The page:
Thursday, February 14, 2013
Georgia bill would prohibit towns from building their own networks if even one resident has "good" private service
There is a bill in the Georgia legislature that would bar towns from setting up their own broadband networks if one home in the town has service over 1.5Mpbs (the FCC considers 4.0 a benchmark for good service).
The bill is being pushed by "incumbent" telecommunications companies.
The concept behind the bill is that private companies rather than networks should provide service. But some rural areas do not have good service or the ability to attract competition to a local monopolistic telephone company.
Timothy B. Lee has a story about this in Ars Technica today here.
One of the comments asks the question, what is an essential utility, and what is a luxury? Is fiber-optic cable becoming an essential utility?
Monday, February 04, 2013
There is a new schism between major tech service and social networking companies (Google, Facebook, and the like) and telecommunications providers (like ATT, Comcast) over an FCC proposal to create super WiFi networks across the nation, enabling lower income people to use the Internet with no fees and reaching rural areas. Also, such networks would be much more resistance to storms or other physical disruption.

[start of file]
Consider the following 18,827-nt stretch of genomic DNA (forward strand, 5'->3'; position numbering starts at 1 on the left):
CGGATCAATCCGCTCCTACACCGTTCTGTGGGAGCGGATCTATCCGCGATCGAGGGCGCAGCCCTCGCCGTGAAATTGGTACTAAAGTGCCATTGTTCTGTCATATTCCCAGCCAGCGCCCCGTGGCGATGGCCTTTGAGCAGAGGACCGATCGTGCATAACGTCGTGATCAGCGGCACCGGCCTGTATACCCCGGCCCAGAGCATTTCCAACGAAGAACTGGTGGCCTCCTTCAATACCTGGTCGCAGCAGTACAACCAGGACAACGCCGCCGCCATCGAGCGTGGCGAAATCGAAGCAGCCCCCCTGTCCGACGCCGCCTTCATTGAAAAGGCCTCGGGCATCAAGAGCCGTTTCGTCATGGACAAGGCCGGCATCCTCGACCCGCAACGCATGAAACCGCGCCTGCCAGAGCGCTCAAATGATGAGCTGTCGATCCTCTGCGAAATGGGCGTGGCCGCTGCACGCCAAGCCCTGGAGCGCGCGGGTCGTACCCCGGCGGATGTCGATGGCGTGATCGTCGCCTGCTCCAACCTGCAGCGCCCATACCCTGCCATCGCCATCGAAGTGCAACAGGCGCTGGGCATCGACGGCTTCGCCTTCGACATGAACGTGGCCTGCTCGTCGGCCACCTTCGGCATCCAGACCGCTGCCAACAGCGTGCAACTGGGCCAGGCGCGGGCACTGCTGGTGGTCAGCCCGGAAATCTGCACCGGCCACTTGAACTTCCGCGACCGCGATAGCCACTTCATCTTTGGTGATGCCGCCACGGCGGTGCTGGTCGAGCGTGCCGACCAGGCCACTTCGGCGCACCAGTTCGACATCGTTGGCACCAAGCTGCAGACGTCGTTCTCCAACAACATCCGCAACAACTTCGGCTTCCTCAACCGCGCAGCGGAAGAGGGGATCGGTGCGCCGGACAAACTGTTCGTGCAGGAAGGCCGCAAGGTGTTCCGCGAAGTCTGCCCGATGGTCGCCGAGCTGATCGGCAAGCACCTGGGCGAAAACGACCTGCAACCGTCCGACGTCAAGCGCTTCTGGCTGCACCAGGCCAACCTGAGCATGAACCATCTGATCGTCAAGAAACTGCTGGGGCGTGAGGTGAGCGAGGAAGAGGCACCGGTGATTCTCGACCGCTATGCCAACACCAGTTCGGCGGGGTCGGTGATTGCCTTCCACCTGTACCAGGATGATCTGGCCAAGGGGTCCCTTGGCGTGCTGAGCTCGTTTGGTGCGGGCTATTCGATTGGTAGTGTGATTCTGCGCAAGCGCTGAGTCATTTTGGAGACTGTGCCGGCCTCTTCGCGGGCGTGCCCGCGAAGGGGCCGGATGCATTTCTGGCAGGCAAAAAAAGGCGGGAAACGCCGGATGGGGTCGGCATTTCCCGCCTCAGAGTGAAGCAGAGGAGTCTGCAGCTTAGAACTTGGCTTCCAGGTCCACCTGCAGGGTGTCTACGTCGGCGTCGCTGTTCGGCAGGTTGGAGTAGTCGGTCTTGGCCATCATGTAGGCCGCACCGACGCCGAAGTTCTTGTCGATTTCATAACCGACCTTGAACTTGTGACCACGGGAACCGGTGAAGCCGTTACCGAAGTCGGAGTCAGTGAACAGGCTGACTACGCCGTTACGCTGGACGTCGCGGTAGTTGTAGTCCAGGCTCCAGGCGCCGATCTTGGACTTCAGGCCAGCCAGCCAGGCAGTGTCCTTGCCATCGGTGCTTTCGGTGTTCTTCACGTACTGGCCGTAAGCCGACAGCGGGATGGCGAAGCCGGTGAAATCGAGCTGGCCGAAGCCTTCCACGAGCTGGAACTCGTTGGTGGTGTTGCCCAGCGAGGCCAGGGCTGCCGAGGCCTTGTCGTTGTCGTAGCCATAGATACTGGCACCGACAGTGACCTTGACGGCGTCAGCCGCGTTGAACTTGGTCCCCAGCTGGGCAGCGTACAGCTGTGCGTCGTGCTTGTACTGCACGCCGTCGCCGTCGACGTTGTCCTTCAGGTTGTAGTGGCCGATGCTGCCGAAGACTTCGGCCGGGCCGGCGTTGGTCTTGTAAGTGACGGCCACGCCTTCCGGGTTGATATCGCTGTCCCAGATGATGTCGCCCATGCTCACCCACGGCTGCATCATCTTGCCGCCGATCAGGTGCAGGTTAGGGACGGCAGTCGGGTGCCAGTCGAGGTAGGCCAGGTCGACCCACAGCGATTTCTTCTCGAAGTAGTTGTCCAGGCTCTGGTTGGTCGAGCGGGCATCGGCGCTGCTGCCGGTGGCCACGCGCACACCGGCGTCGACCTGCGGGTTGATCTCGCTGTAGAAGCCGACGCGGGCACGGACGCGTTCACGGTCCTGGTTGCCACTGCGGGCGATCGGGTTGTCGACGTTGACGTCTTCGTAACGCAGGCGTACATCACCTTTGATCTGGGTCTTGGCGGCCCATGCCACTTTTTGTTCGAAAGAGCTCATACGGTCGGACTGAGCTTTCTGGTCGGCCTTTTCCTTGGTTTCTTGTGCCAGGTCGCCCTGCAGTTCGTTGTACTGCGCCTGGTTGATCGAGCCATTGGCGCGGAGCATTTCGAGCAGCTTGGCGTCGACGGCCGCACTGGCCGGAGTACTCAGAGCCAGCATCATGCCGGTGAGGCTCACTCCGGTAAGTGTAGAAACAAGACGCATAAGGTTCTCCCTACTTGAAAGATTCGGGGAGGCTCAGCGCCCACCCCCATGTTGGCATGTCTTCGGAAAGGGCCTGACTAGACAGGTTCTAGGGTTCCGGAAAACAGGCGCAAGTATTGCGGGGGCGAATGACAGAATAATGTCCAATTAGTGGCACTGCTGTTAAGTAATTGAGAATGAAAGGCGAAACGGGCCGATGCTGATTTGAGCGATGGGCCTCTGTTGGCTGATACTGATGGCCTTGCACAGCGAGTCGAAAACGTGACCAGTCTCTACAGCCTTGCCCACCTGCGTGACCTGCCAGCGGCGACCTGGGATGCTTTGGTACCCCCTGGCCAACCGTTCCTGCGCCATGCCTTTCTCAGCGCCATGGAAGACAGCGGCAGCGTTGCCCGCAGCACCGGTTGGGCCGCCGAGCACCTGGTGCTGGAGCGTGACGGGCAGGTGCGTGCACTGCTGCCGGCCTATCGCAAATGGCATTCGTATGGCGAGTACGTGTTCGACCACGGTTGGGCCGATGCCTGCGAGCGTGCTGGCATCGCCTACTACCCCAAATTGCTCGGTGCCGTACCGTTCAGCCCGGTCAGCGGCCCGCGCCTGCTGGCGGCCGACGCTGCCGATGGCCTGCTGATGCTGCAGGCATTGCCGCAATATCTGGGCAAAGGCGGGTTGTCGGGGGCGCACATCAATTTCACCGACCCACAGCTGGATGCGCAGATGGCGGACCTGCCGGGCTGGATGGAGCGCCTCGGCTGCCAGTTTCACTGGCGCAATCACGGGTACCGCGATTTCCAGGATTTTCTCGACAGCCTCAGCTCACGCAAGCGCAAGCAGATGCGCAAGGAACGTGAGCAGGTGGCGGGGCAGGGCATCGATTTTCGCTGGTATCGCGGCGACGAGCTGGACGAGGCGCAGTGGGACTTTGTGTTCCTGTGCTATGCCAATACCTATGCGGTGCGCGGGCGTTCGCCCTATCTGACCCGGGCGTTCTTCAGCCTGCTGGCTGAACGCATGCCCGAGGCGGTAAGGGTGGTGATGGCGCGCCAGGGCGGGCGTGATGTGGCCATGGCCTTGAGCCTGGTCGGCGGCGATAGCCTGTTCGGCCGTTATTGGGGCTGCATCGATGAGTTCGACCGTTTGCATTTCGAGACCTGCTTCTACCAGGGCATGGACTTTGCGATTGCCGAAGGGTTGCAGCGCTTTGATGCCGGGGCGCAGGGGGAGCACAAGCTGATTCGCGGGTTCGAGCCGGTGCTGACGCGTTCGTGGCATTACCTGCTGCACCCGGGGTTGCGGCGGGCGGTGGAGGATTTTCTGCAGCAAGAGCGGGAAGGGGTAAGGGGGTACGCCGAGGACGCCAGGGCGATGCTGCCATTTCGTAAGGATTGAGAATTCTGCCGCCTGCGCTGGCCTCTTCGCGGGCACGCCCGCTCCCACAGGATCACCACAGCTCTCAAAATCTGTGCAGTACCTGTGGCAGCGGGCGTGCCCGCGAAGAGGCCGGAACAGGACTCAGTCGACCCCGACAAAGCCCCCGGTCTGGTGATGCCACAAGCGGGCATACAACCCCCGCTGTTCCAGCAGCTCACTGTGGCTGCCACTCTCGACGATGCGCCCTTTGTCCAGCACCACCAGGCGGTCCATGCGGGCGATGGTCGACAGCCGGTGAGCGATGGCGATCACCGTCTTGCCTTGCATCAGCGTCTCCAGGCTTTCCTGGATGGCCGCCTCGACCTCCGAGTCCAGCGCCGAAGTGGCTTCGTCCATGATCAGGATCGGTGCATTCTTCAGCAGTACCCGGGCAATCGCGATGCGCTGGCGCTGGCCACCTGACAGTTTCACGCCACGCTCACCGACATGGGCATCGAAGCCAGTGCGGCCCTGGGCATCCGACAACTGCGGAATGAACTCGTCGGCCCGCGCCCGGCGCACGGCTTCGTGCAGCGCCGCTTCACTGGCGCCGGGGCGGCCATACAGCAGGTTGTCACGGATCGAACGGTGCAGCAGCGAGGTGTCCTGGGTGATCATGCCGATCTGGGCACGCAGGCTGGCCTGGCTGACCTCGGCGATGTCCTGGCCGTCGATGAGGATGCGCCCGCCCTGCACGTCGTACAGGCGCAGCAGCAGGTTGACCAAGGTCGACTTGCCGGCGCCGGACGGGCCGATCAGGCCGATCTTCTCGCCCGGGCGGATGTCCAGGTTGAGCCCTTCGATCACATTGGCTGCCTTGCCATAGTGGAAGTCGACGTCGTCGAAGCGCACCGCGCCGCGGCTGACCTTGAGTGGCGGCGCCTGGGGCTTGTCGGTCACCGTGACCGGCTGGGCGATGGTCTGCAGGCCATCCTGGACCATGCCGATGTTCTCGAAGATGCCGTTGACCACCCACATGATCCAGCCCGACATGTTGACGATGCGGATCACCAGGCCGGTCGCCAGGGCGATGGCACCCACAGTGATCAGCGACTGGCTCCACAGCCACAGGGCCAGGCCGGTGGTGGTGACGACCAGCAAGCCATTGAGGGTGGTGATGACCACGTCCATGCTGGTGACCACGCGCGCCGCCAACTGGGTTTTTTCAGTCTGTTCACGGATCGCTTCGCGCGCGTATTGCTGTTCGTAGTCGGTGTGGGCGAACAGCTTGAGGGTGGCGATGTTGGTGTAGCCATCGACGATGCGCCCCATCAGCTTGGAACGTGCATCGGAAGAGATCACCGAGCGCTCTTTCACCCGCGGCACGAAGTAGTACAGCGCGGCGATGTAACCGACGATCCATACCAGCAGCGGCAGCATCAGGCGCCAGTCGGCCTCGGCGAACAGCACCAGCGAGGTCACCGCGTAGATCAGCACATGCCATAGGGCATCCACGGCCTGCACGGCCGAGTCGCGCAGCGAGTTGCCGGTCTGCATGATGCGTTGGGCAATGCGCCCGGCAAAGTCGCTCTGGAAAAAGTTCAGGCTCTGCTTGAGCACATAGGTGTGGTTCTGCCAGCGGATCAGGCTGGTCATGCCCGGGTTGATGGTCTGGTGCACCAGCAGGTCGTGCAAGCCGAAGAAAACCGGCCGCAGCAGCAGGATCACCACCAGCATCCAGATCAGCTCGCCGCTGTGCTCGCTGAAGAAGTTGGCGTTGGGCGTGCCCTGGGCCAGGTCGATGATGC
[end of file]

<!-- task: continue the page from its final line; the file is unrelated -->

The story by Cecilia Kang in the Washington Post appears Monday February 4, 2013, link here.
Republicans say that the government could cut its deficit (and even contribute toward the sequestration hearings and debate) by auctioning off wireless frequencies to private carriers, but possibly stipulating improved performance and speeds, especially in rural areas.
High quality streaming in heavy volume would still have to be paid for by consumers in subscription plans and contracts in a normal fashion, but very basic service might be free.
I often find that cellular service, especially Internet access, is spotting in rural areas, particularly in West Virginia, where my own Verizon service usually goes over to 1X and connects to Sprint, not always successfully.
Cellular service has been improving on the Metro on most lines and at most stations, except in the deepest tunnels.
It's important to remember that the government itself cannot set up the super WiFi. It can license unused airwaves to companies that will do it.
Saturday, February 02, 2013
Mobile devices so far do not seem to offer users the same degree of control over privacy or “do not track” possibilities as laptops and desktops, and that is a situation that the FTC wants to change, according to a New York Times story Saturday in the Business Section by Edwart Wyatt, link here.
The article discussed a social network called Path.
Many people don’t want mobile applications to disclose their physical locations, invitations to burglary or to stalking. That doesn’t seem to be as controllable as it should be.
On the other hand, if you just notice how people behave on dance floors, interrupted by constant texts – they want to know where their friends are – exactly, and constantly – even if only fifty feet away in darkness, strobe lights and noise. I don’t see how kids can text so well without seeing anything. I can’t.